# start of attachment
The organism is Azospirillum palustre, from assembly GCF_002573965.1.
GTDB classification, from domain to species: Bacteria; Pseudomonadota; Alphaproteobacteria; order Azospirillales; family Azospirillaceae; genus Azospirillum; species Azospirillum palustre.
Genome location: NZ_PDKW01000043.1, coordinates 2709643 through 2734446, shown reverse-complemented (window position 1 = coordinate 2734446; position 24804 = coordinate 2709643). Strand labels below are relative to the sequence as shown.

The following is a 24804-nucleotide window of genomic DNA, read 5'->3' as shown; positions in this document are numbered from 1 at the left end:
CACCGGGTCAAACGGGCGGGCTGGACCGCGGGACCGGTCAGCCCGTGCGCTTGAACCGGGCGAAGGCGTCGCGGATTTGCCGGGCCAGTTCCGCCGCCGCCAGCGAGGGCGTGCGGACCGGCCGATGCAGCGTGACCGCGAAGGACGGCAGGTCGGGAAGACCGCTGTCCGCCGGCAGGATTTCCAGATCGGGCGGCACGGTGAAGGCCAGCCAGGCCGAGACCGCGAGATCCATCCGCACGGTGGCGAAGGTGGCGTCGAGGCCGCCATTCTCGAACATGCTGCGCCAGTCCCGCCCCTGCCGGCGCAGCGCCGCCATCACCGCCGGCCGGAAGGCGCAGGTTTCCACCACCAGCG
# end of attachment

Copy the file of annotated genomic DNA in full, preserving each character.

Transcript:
The organism is Azospirillum palustre, from assembly GCF_002573965.1.
GTDB classification, from domain to species: Bacteria; Pseudomonadota; Alphaproteobacteria; order Azospirillales; family Azospirillaceae; genus Azospirillum; species Azospirillum palustre.
Genome location: NZ_PDKW01000043.1, coordinates 2709643 through 2734446, shown reverse-complemented (window position 1 = coordinate 2734446; position 24804 = coordinate 2709643). Strand labels below are relative to the sequence as shown.

The following is a 24804-nucleotide window of genomic DNA, read 5'->3' as shown; positions in this document are numbered from 1 at the left end:
CACCGGGTCAAACGGGCGGGCTGGACCGCGGGACCGGTCAGCCCGTGCGCTTGAACCGGGCGAAGGCGTCGCGGATTTGCCGGGCCAGTTCCGCCGCCGCCAGCGAGGGCGTGCGGACCGGCCGATGCAGCGTGACCGCGAAGGACGGCAGGTCGGGAAGACCGCTGTCCGCCGGCAGGATTTCCAGATCGGGCGGCACGGTGAAGGCCAGCCAGGCCGAGACCGCGAGATCCATCCGCACGGTGGCGAAGGTGGCGTCGAGGCCGCCATTCTCGAACATGCTGCGCCAGTCCCGCCCCTGCCGGCGCAGCGCCGCCATCACCGCCGGCCGGAAGGCGCAGGTTTCCACCACCAGCG